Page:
Move over, Ford Bronco, America has a new favorite mud and guts SUV. The Land Cruiser name returns to the U.S. this spring after a two-year break and today Toyota has revealed how much we’ll have to pay to park it on our our front lawns.

The three-grade lineup starts at $55,950 before a $1,395 destination charge for the entry-level Land Cruiser 1958, a retro nod to the very first LCs imported to America, complete with circular LED headlights that make it easily distinguishable from the other models in the range. Standard equipment includes heated cloth seats, a smart key system, blind-spot monitoring, automatic climate control, a 7-inch digital dash display, and an 8-inch infotainment touchscreen that runs wireless Apple CarPlay and Android Auto.

The ’58 gets the exact same 2.4-liter i-FORCE MAX hybrid powertrain making 326 hp (330 PS) and 465 lb-ft (630 Nm) as the more expensive models, and Toyota doesn’t even make you pay extra for off-road and adventure hardware. Full-time all-wheel drive, locking center and rear differentials, a two-speed transfer case, CRAWL Control, and a 2,400W AC inverter all come standard.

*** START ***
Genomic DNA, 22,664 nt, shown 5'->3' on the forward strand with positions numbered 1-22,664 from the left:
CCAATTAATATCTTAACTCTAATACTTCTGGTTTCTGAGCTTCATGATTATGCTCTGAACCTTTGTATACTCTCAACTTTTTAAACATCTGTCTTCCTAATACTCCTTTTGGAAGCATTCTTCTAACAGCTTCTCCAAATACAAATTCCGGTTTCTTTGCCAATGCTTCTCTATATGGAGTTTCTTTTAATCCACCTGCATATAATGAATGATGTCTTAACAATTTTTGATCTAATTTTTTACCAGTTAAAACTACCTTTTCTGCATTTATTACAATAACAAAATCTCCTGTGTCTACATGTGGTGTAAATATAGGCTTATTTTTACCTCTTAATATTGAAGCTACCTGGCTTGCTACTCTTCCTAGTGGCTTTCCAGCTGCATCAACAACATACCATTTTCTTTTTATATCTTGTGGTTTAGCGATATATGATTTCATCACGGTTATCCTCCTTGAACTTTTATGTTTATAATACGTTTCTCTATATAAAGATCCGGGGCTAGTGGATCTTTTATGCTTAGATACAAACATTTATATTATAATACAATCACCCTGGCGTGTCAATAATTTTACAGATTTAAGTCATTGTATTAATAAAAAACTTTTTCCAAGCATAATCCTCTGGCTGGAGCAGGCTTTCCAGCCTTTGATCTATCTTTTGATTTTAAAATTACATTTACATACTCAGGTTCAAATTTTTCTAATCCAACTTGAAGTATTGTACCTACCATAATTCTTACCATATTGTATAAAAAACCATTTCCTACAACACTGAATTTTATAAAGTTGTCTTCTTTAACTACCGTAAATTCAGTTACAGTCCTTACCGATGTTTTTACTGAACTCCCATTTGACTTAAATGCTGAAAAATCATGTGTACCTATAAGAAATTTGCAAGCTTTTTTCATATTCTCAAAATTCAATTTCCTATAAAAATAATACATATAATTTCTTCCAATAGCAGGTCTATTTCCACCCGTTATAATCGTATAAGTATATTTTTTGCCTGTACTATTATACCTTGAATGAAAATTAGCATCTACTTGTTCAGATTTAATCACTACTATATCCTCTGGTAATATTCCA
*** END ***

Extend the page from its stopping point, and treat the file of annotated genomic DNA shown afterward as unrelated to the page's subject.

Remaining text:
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Related: 2024 Toyota Land Cruiser Returns To America With Hybrid Power And Huge Price Cut

But buyers who prefer glamping to camping might want to upgrade to the $61,950 (again, before a $1,395 delivery fee) Land Cruiser. Yeah, that’s the name and the grade, and yes, it’s as dumb as Ferrari LaFerrari. This one gets rectangular lights, powered SofTex (fake leather) seats, 12.3-inch instrument and infotainment screens, a 10-speaker sound system, and a power tailgate. It also adds a few more gadgets that might be useful when towing or venturing off-road: a Stabilizer Disconnect Mechanism (SDM) to improve axle articulation, a Multi-Terrain Select (MTS) drive mode controller for different surfaces, and a Multi-Terrain Monitor (MTM) camera system.

Want more luxury? The optional Premium Package adds ventilated leather seats, a 14-speaker JBL audio kit, a digital rear-view mirror, a head-up display, a power moonroof, and a center console cool box. And finally, fusing the best of the Premium-equipped mid-spec Cruiser and the retro appeal of the base car, the $74,950 (or $76,345 with destination) First Edition gets the round 1958’s round lights and all of the toys, plus unique 18-inch wheels, “First Edition” logos, a roof rack, rock rails and a front skid plate. Unfortunately, Toyota’s drip-feed info strategy means we don’t yet know how much the higher grades or the Premium Package costs.

But the $55,950 (or $57,345 w/destination) starting price Toyota has revealed means this latest Land Cruiser is almost $30,000 less expensive than the last Land Cruiser model offered in America in 2021 and sits midway between its modern rivals. A four-door Bronco starts at $39,870, the Jeep Wrangler 4xe range kicks off at $50,695 and you’d need $60,600 to get into the most basic four-door Land Rover Defender 110 S. Which would you pick?